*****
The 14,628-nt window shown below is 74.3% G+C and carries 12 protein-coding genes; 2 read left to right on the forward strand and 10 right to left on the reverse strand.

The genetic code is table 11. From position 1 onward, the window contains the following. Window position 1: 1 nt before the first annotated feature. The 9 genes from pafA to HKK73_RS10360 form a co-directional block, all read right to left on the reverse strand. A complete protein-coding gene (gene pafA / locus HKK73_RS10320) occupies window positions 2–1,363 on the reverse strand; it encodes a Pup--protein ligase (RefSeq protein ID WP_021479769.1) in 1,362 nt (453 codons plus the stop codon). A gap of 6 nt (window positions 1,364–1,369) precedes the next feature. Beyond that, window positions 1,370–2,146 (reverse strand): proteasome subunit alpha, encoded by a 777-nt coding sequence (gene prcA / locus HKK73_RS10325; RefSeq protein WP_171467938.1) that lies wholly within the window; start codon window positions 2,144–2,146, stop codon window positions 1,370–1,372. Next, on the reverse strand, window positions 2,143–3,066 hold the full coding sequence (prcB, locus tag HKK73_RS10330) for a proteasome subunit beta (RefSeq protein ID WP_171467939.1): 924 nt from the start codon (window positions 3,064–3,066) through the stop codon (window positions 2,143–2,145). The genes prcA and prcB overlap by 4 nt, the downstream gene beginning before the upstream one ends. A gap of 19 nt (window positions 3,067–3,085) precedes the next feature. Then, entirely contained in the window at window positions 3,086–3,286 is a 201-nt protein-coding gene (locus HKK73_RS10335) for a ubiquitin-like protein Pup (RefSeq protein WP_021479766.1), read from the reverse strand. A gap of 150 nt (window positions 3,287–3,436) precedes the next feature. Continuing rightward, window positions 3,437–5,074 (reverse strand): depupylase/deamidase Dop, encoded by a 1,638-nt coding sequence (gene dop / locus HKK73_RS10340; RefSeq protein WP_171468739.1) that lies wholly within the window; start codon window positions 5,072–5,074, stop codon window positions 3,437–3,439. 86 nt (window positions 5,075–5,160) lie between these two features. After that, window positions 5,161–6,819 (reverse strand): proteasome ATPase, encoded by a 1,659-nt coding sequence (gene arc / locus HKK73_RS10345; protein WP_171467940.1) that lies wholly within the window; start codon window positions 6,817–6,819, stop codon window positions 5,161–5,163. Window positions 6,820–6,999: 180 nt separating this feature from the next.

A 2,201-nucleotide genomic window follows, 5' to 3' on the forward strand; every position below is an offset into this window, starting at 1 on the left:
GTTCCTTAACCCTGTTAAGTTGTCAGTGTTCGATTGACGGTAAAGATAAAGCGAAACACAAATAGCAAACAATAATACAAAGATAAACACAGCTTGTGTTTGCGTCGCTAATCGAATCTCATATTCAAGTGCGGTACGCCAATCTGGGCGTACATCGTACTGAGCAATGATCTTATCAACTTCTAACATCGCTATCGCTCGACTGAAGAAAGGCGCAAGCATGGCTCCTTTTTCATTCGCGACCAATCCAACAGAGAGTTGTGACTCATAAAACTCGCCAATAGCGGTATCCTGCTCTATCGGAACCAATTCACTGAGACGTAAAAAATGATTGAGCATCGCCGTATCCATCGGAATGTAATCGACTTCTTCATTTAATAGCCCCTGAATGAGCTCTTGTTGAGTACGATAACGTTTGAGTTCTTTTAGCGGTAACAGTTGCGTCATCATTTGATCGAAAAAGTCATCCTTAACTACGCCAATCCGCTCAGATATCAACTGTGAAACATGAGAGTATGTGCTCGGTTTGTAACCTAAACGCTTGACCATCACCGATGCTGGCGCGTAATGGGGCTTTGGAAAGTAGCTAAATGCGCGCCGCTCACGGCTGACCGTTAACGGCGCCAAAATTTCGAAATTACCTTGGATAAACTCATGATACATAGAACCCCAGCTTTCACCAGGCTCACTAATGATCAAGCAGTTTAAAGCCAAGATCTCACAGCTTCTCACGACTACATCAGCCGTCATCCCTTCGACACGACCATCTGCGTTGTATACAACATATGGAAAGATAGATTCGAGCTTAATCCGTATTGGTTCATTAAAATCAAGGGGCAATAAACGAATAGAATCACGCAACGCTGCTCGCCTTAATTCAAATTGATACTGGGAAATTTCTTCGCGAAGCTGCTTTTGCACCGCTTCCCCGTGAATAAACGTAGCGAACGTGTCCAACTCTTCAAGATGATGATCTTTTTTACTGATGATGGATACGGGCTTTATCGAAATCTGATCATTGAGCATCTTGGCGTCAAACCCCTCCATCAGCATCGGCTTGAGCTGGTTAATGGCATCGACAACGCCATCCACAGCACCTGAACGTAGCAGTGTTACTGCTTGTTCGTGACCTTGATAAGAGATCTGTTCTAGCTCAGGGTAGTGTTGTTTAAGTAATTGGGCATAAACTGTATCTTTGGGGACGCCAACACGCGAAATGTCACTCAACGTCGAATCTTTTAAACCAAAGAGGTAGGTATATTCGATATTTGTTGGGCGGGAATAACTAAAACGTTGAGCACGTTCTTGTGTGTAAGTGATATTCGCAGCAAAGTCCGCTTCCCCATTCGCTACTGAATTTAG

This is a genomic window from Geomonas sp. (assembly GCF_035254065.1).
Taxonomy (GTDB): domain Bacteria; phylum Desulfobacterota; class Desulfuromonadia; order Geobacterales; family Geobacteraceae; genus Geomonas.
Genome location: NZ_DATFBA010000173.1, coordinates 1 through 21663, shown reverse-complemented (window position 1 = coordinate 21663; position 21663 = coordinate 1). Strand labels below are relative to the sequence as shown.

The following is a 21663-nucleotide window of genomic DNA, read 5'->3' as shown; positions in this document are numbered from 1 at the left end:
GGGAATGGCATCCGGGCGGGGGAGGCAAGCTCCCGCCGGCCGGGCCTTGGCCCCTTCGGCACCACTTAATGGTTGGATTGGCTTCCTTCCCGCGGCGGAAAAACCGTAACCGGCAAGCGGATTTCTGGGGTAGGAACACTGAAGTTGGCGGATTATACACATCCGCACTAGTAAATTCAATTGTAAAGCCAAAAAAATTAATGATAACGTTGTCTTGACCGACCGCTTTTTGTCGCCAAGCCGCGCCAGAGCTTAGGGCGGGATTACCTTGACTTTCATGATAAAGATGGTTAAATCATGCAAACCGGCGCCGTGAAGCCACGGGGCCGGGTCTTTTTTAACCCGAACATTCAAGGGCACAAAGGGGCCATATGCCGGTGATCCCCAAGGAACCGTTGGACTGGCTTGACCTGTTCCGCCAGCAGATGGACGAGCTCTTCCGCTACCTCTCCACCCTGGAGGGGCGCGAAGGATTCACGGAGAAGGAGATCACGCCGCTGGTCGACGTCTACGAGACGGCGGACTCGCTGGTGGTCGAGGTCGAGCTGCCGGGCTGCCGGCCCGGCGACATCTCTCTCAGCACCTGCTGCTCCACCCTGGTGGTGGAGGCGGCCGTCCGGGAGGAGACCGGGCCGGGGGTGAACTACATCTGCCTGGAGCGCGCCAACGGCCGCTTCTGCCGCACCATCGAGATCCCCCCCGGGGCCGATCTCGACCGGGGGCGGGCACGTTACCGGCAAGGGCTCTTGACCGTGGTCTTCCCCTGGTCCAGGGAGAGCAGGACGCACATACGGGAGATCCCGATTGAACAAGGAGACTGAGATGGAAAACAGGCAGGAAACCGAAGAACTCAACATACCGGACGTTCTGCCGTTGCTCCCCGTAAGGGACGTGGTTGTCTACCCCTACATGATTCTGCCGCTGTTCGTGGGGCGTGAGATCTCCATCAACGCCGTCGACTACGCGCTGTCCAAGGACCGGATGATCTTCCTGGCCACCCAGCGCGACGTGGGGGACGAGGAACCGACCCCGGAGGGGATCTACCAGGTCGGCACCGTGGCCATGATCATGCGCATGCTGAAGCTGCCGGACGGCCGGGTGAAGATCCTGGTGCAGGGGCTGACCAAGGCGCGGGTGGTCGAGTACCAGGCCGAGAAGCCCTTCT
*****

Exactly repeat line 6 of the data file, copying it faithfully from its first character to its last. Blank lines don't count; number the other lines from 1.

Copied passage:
Taxonomy (GTDB): domain Bacteria; phylum Desulfobacterota; class Desulfuromonadia; order Geobacterales; family Geobacteraceae; genus Geomonas.